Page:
In Colombia and Peru, customers use CPSR to make pasta, a more economical option to durum wheat. In Sri Lanka, it is used for premium quality noodles. The starch component makes the noodles bright in appearance and ensures elasticity.

According to Daniel Ramage of Cereals Canada, the Cigi training program will strengthen customer relations and build opportunities for expanded CPSR export.


Fairview farmer and Alberta Wheat Commission region five director David Bartlett decided to try 300 acres of CPSR in 2014. At the time, he was looking for alternative rotational crops and a financial return, but he was unable to get better yields than he did on CWRS. It was a dry year, so the crop was short, he said.

“And I was concerned if I stayed with it long-term, I’d either have to choose between hard red spring and CPSR,” said Bartlett, who was concerned about future cross-contaminating by volunteers. “I had to commit to either one or the other, and given the yields I got and the price at the time, I wasn’t prepared to do that.”

Today, though, Bartlett is considering giving CPSR another go, as he’s having difficulty making protein in his CWRS crop and his falling numbers have been low. “If that trend continues, we might as well be growing Canadian Prairie Spring and selling into a medium protein market if we can’t sell into a premium protein market,” said Bartlett.

To attract more farmers, there would need to be significantly higher yields in CPS varieties compared to CWRS varieties, said University of Alberta agronomic researcher Sheri Strydhorst. Farmers also want good standability and better pricing.

Price information from July 21, 2020, indicated that the price of CPSR in central Alberta was $5.85/bu while the price of CWRS in the same region was $6.67/bu. Given the price of CPSR is approximately 14 per cent lower than that of CWRS, farmers would need a 14 per cent CPSR yield increase to achieve a return comparable to CWRS, said Strydhorst.

“Yes, it is true that the protein requirements for Canadian Prairie Spring are 10.5 per cent or better, while CWRS is 13 per cent or better, so there is more risk in achieving a No. 1 or No. 2 grade for CWRS,” she said. “But given the yield difference required to make the two pay the same, many growers are willing to risk it with CWRS cultivars.”

Strydhorst did note that this price spread was based on a snapshot in time. But, she said, it is very typical for CWRS prices to be significantly higher than CPSR prices. “I think the price spread is the big reason why CPSR acres in Alberta have fallen off over recent years,” she added.

But for farmers like Nolan Robertson, it just doesn’t make sense to keep trying to make grade with CWRS. He farms 7,600 acres near Fairview. His father regularly grew CPSR back in the 1990s when there was a significant yield advantage.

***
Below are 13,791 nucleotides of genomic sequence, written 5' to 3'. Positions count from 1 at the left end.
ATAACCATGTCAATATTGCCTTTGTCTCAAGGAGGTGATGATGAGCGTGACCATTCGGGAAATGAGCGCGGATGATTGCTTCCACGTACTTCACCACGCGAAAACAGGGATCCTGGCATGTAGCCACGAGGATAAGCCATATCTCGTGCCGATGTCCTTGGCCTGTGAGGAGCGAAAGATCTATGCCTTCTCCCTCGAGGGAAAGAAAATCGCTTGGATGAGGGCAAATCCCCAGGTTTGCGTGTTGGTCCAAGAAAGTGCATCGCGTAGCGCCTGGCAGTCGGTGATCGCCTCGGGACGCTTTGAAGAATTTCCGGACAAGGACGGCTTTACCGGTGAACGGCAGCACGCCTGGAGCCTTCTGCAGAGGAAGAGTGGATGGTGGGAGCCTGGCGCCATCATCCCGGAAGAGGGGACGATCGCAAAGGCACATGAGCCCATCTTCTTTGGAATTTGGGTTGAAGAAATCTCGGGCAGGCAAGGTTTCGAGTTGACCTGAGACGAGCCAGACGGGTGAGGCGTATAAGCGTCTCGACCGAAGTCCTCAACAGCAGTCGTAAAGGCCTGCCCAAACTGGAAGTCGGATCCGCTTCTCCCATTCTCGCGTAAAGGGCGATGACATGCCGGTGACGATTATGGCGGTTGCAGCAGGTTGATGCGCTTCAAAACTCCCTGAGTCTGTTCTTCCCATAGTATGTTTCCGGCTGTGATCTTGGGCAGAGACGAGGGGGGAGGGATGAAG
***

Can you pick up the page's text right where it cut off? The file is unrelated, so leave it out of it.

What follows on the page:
Somewhere in the 2000s they decided to switch back to CWRS. This year, though, they decided to try CPSR again, and chose AAC Penhold and AAC Goodwin. Robertson said they mainly switched because he was having a hard time making protein on CWRS. Working closely with an agronomist they tried everything to boost protein, but concluded they just can’t make CWRS work on their farm.

In the past, CPSR’s yield advantage over CWRS was enough to make up for the lower price, said Robertson. Now, though, the CWRS varieties have caught up in terms of yield. Challenging harvests have also pushed Robertson to return to CPSR. While he was mostly making No. 3 in CWRS wheat due to protein levels, his nearby neighbours made No. 2 in CPSR. Even in challenging years, they weren’t being discounted.

“We thought if there’s a chance we continue to have these hard harvests, which we seem to have quite regularly up here in the Peace Country, that trying to achieve that No. 2 CPS will net us more than a No. 3 or feed Hard Red Spring,” he said. “So, that’s another reason why we decided to switch back.”

Agronomically speaking, Robertson likes that CPSR varieties are shorter, with better standability than CWRS varieties and are less prone to lodging. As well, his highest yielding wheat has been a CPSR variety and the class has given him fewer preharvest sprouting problems.

CPSR must be seeded a little heavier to ensure plant populations are high enough, he said. Seed should be treated, as it tends to be more susceptible to disease, particularly at the seedling stage, than the Hard Red Spring varieties, he added. To ensure good emergence, Robertson seeds CPSR a quarter-inch shallower than hard red.

In the Peace Region, Viterra, Cargill and Richardson all take CPSR wheat. But while there are multiple delivery times for CWRS wheat, there are only a few short delivery windows for CPSR. The advantage of this is that you get your tonnage gone, said Robertson. But the disadvantage is that you need to be ready to haul when you get that call.